21 May 2012 15:56 [Source: ICIS news]
LONDON (ICIS)--European contract cracker margins have risen to their highest since December 2008 on the back of a $53/tonne (€41/tonne) drop in naphtha feedstock prices, according to ICIS analysis on Monday.
In the week ending 18 May, euro-based naphtha costs fell by 4.2% – the drop would have been greater save for a 1.7% strengthening of the dollar. Co-product credits also fell slightly.
Spot margins also rose, but this was mainly due to the stronger dollar and fall in naphtha, as ethylene spot prices were unchanged.
Contract margins based on liquefied petroleum gas (LPG) were also higher, as LPG values fell by 4.6% to their lowest since October 2011.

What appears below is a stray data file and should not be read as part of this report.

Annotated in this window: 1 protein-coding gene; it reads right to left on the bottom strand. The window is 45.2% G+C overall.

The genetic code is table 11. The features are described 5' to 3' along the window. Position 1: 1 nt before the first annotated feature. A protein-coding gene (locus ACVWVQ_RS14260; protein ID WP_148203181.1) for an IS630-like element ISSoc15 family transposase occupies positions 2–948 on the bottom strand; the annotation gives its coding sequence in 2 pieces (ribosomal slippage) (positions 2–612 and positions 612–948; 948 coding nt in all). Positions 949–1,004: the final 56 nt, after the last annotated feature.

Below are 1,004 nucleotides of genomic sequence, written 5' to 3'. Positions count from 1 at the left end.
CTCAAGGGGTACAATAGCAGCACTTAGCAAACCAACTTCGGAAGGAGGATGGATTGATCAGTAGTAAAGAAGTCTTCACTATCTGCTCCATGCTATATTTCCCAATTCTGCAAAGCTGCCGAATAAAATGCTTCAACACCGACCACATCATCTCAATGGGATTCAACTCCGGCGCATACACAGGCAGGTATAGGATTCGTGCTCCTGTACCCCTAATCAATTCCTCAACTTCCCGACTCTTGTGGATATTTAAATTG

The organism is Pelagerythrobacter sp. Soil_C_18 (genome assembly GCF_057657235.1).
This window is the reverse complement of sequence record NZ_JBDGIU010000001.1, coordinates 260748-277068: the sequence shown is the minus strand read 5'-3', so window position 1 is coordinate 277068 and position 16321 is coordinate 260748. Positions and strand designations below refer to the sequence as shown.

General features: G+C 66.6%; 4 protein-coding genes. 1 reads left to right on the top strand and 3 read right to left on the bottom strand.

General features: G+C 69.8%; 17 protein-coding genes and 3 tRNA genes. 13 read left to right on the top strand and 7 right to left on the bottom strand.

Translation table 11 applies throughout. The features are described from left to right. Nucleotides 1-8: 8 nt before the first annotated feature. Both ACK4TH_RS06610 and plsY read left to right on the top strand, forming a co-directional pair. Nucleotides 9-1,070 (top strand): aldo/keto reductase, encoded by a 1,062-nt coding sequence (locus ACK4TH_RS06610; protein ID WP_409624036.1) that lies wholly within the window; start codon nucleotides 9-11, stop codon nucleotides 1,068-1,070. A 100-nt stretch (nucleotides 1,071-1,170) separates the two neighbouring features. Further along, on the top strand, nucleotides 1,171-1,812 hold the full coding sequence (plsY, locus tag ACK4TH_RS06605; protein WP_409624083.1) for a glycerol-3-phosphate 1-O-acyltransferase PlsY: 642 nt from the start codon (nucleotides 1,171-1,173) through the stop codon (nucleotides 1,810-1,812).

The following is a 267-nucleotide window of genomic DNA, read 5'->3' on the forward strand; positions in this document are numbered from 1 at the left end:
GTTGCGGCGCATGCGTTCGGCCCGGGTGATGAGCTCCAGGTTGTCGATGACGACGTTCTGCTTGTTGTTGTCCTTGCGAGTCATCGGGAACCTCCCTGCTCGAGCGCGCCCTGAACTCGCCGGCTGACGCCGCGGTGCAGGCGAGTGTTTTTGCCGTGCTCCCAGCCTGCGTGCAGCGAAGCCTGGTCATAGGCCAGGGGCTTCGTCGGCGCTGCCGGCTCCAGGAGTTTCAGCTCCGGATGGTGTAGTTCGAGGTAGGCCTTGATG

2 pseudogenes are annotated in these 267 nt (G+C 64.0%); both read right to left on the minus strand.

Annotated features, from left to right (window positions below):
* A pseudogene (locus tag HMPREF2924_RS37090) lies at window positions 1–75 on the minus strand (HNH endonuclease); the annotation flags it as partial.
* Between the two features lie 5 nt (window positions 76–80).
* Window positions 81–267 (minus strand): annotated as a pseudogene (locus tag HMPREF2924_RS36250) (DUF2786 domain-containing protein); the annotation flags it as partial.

The ongoing bearish trend in both naphtha and LPG continues to lend weight to the expectation among several ethylene players that the June contract price will settle substantially below the current May contract price of €1,325/tonne ($1,699/tonne) FD (free delivered) NWE (northwest Europe).
Consequently, activity in the ethylene market is at a minimum, with buyers reluctant to commit to fresh business until the outcome of the June contract negotiations is known.
Spot numbers are languishing at about $1,300–1,350/tonne CIF (cost insurance and freight) because of a lack of demand and lengthy supply.
While cracker margins have improved considerably over the past few weeks – the second quarter average to date is double that of the first quarter margin average – ethylene producers are keen to point out that from a year-to-date perspective 2012 is still below 2011, although the gap is closing.
June contract price discussions will be getting underway from next week.
($1 = €0.78)
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